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Sydney’s east get its first co-working space

Sunday, 03 March | By Michelle Hammond

A former freelancer for Yelp has opened a co-working space in the Sydney suburb of Edgecliff, while Gold Coast-based incubator Silicon Lakes is opening its co-working space in Robina.


The new Sydney venue, called WeCo, is a drop-in co-working space for consultants, freelancers and start-ups, says its founder Joel Hauer, who is financially backed by a silent partner.


According to Hauer, WeCo is the first co-working space in Sydney’s eastern suburbs.


“The main reason [I set it up] is because I’ve worked from home before and it actually sucks, and I’ve also lived in the eastern suburbs and there are no good, affordable places,” he says.


“I was working on a pitch for this same concept for some space the City of Sydney was offering. They were offering it nearly two years ago now.


“I didn’t get that pitch but I got sucked into all the ideas. I had the business plan ready to go and then decided to get back into it with the other [WeCo] founder.”




The venue, which is owned by Hauer’s silent partner, can accommodate around 35 people. Hauer enlisted interior design company InVogue to create an activity-based workplace.


The space – which is designed to increase interactions – features whiteboard walls and whiteboard glass, a café-style seating area and a courtyard.


“People can move around very freely. The space could move comfortably with 16 people but would also be comfortable with 40 people. We would never overload it,” Hauer says.


“We’ve got two full-timers and a couple of daily people, which isn’t bad given we only opened this week.”


The venue has two entrances, including a client-facing entrance. Clients are greeted by a receptionist before being taken into a designated meeting area.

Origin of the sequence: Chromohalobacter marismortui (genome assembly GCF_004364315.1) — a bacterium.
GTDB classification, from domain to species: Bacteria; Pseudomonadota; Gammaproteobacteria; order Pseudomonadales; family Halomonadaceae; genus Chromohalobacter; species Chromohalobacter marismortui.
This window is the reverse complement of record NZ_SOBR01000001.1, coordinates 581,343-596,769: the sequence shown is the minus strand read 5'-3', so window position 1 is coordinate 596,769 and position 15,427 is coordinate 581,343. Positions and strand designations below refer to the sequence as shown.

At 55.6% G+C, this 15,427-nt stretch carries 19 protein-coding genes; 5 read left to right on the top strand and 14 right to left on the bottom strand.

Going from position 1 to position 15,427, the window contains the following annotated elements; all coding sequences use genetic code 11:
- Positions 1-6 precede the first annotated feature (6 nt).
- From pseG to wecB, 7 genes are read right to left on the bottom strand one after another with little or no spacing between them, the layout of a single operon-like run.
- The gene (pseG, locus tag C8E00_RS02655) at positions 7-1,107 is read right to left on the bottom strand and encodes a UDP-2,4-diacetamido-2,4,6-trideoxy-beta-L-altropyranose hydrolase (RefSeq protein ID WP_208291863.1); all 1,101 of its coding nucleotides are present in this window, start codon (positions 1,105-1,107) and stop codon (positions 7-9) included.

“We’re aiming it more at consultants and freelancers, and start-ups that are more mature,” Hauer says.


“Instead of Fishburners where you have a very casual, male-dominated area… [WeCo has] more of a professional feel.”




In addition to leisure activities such as tennis, barbeques, movie nights and happy hour, WeCo will hold regular events and workshops.


“A huge part of WeCo will be affordable workshops and training events based on digital, design and start-up topics run by industry pros, so we’re planning on building co-learning into the business,” Hauer says.


“We want to make WeCo 50% about workshops and training. I’ve got speakers coming in about once a week to give really affordable – and sometimes free as well – training.”


There will also be a strong emphasis on creating a sense of community, Hauer says.


“What we’re going to do is not necessarily where we decide who’s good for the space and who is not – it’s going to be put on the people who are here,” he says.


“A new person will have to buddy up with two others and, at the end of the day, we’ll chat to those two others and say, how do they fit in the space?”




Meanwhile, Gold Coast-based tech incubator Silicon Lakes, which launched last year, will open the doors of its co-working space on March 5.


Silicon Lakes is located in Varsity Lakes, while the co-working space will be located in neighbouring suburb Robina, although spokesperson Greg Burnett says it’s only temporary.


“It’s not large enough for what we need. [However,] we will be hosting the inaugural Gold Coast Startup Weekend, which is likely to be around May,” Burnett says.